“I thought I was going to live a short life, the course allowed me to realise that I can have a normal and long-life expectancy and so I am now getting my future long-term plans in place. I have now started to live my life with hope of a positive future again.”

“I felt the course gave me a safe and non -judgemental space surrounded by women and an energy and vibe I absorbed was like getting a big hug by the other women and a sense empowerment.”

“I feel I have a future now and the possibility of finding new relationships with others.

“I feel I don’t have to be defined by my HIV since I’ve been on the course. I feel like I’m living again and have redecorated my home to make me feel calmer – comforting and relaxing with my two cats.”

“It increased my creativity, and I was inspired to open up and express my creativity that I had known I had but had never used.”

“I feel more of an advocate and encouraged to be one. I feel my communication and language skills have improved and understand the changing language around HIV.”

“It has given me a positive mindset and I feel I can set goals and have a confidence that helps me move forward and not dwell so much on the negative.”

What learnings did participating groups have?

Representatives from each of the six programmes came together every two months for facilitated problem-solving workshops. There they discussed the approaches of their programmes, challenges they faced, what was working well and any learnings they had.

Several key themes emerged from these joint discussions. There were challenges in recruitment and retention of participants due to various reasons including Zoom fatigue or participants managing conflicting working schedules. Often, participants were extremely vulnerable, and some hadn’t engaged in HIV support services before and were hesitant as a result, so recruiting was sometimes difficult. Participating charities valued the collaborative nature of the programme and found it beneficial to help one another in placing participants with the right groups rather than competing for volunteers. The joined-up approach also meant groups supported each other in promoting for one and another on social media and helped further boost the programmes.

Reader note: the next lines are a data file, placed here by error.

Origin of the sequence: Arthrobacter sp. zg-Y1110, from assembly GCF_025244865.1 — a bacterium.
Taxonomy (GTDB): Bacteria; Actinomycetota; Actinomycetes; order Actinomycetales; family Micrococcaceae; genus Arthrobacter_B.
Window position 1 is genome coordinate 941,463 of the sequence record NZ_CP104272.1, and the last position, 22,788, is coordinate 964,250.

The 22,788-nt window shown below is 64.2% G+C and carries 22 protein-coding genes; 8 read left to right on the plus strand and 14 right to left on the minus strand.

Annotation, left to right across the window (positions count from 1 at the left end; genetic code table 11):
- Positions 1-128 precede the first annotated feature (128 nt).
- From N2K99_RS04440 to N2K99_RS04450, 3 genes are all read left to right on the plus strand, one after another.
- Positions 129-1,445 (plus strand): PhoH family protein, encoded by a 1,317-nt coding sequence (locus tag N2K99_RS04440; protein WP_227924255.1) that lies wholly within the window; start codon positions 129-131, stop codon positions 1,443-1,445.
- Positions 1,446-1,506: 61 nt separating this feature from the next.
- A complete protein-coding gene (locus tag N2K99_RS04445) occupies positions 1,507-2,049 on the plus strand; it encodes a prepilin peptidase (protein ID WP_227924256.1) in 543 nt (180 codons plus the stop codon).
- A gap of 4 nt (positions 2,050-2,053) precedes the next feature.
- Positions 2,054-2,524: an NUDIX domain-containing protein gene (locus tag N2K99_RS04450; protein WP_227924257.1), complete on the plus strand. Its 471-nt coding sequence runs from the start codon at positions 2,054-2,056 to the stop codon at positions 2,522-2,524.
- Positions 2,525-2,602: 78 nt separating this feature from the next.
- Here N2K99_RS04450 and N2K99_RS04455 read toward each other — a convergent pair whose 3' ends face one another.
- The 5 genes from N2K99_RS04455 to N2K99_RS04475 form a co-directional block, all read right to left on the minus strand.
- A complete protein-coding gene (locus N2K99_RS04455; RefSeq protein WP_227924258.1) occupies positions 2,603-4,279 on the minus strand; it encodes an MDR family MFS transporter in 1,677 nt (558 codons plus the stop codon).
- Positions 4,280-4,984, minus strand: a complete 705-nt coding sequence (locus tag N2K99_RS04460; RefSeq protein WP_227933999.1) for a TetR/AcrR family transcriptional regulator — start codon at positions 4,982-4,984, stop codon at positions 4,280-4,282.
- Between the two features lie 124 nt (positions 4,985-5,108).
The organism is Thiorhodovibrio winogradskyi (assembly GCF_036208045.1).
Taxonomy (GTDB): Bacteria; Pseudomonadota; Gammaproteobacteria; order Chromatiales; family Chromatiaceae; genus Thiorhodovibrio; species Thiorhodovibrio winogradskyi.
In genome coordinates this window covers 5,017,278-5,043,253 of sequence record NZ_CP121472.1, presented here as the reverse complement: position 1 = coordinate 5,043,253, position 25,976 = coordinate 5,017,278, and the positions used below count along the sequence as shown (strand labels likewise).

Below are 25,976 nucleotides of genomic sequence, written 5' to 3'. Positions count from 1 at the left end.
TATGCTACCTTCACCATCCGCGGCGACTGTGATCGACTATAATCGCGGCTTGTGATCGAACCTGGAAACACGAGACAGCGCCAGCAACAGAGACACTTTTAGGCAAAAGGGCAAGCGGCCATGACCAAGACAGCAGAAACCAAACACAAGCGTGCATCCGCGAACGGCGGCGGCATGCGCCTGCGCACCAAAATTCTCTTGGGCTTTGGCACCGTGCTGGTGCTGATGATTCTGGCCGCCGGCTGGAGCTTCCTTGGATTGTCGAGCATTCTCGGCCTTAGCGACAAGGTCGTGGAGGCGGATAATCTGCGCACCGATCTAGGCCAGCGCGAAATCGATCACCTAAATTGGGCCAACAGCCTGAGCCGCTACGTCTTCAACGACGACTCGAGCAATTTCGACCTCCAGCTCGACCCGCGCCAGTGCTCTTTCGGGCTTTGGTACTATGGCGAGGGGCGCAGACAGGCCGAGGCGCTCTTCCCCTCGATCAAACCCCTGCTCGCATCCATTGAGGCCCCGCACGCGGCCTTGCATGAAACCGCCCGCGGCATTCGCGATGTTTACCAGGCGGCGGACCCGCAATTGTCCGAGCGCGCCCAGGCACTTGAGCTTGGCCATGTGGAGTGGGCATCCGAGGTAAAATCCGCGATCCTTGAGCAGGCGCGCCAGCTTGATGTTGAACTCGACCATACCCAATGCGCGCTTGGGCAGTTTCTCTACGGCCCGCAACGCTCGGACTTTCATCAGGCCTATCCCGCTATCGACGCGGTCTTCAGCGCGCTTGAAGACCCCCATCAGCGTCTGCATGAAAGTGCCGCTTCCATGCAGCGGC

Facilitators discussed the importance of having groups protected for certain cohorts such as women’s groups or groups that are delivered in certain languages. However, others really saw the value in providing mixed groups (i.e. by religion, disabilities, race, LGBTQ, gender etc). They found that by delivering to diverse groups, participants were able to tackle their own unconscious bias, preconceptions, or stereotypes.

Overall, the facilitators enjoyed delivering the programmes and felt they were making a positive difference in people’s lives. For more on the Empowerment Programme, download the full reflection report here. You’ll also find more on how Fast Track Cities London is working to end HIV-related stigma here.

All the findings and reflections from the HIV Community Empowerment Programme have been fed into the tender for the Fast-Track Cities London HIV ambassador programme which went live in April 2023.